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William Byrnes (Texas A&M) tax & compliance articles

Posts Tagged ‘Rate schedule (federal income tax)’

2012 Budget Talk: Capital Gains, Dividends, and 1099 Information Reporting

Posted by William Byrnes on March 23, 2011

Why is this Topic Important to Wealth Managers?  A producer should be able to present a perspective of the potential impact of current budget proposals upon investments that will be realized in the future.  Thus, Advanced Market Intelligence discusses certain features to the proposed federal budget that impact fiscal year 2012.

The President’s new budget proposal included many revenue raising measures.  However, below are two areas affecting the tax code that will actually increase the deficit, and also have a strong likelihood to have an impact on clients’ decisions made today.

Currently, the maximum rate of tax on the qualified dividends and net long-term capital gains of an individual is 15 percent. [1] In addition, any qualified dividends and capital gains that would otherwise be taxed at a 10- or 15-percent ordinary income tax rate are taxed at a zero percent rate.

The zero- and 15-percent rates for qualified dividends and capital gains are scheduled to expire for taxable years beginning after December 31, 2012. [2] In 2013, the maximum income tax rate on capital gains would increase to 20 percent (18 percent for assets purchased after December 31, 2000 and held longer than five years), while all dividends would be taxed at ordinary tax rates of up to 39.6 percent.

Taxing qualified dividends at the same low rate as capital gains for all taxpayers is said to reduce the tax bias against equity investment and promote a more efficient allocation of capital.  Eliminating the special 18-percent rate on gains from assets held for more than five years is thought to further simplify the tax code.  Read the analysis at AdvisorFYI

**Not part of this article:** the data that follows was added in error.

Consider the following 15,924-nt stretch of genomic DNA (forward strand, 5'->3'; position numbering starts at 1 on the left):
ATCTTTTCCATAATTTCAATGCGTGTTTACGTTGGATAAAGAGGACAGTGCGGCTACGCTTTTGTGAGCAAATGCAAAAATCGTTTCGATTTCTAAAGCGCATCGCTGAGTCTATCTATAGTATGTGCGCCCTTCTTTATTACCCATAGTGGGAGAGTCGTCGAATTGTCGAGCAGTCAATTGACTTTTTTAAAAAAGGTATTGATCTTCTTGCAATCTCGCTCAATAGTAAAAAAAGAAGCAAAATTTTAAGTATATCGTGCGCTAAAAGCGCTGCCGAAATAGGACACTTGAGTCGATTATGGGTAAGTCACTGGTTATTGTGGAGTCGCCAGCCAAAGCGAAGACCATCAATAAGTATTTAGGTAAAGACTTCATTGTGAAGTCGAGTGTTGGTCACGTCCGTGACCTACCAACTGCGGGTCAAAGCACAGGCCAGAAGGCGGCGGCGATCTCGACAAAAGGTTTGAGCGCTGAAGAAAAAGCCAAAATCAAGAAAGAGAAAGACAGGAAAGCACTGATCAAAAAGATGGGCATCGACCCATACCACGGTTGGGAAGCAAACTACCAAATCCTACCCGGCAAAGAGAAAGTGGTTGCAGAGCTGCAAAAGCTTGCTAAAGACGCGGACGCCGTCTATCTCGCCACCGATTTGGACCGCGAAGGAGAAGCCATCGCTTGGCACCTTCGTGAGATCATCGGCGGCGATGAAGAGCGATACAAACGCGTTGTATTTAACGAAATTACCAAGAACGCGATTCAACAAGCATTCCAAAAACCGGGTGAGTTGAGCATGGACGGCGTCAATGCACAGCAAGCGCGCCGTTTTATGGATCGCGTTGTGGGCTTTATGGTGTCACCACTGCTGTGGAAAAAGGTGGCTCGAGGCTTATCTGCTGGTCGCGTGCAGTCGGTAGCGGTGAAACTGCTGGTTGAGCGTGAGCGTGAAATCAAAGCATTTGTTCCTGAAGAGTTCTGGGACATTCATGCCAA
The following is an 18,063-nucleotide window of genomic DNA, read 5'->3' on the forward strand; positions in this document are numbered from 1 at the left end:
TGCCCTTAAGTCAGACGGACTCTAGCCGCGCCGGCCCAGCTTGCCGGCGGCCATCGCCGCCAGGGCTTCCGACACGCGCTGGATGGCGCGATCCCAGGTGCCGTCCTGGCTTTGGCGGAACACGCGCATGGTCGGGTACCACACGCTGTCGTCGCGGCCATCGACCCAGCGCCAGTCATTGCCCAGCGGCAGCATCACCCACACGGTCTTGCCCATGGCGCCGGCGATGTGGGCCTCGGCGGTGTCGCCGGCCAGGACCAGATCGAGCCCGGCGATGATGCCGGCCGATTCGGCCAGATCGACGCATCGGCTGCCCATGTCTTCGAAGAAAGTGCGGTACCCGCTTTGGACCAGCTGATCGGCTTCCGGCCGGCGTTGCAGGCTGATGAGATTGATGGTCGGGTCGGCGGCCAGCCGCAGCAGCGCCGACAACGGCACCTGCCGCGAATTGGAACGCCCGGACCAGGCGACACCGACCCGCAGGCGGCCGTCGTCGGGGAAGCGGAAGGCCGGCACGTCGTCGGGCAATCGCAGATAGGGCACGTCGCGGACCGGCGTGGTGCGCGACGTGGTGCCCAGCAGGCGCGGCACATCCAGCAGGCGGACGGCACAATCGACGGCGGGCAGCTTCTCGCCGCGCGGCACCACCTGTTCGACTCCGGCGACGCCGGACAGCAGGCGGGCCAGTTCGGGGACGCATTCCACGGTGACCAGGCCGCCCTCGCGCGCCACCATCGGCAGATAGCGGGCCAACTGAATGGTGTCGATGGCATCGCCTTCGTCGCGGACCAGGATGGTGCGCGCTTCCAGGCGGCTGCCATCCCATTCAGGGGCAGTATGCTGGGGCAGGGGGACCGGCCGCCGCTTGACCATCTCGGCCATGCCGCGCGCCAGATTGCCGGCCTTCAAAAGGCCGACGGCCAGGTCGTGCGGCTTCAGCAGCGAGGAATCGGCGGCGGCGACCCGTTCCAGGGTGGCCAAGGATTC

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New Tax Brackets under the Obama Tax Cuts

Posted by William Byrnes on January 14, 2011

History of top marginal income tax rates in th...

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In 2001, the Economic Growth and Tax Relief Reconciliation Act first created a new 10-percent regular income tax bracket for a portion of taxable income that was previously taxed at 15 percent.  That law also reduced the other regular income tax rates. The otherwise applicable regular income tax rates of 28 percent, 31 percent, 36 percent and 39.6 percent were reduced to 25 percent, 28 percent, 33 percent, and 35 percent, respectively.

Under Section 101 of the new Tax Relief, Unemployment Insurance Reauthorization, And Job Creation Act of 2010, the law creates an extension of the taxable income brackets created almost a decade ago.

Generally, a taxpayer determines his or her tax liability by applying the tax rate schedules (or the tax tables) to his or her taxable income. The rate schedules are broken into several ranges of income, known as income brackets, and the marginal tax rate increases as a taxpayer’s income increases. Separate rate schedules apply based on an individual’s filing status.

Below are the new tax rate tables for those filing as single taxpayers, married filing jointly, as well as head of household.

To read this article excerpted above, please access http://www.advisorfyi.com/2010/12/new-tax-brackets-under-the-obama-tax-cuts/

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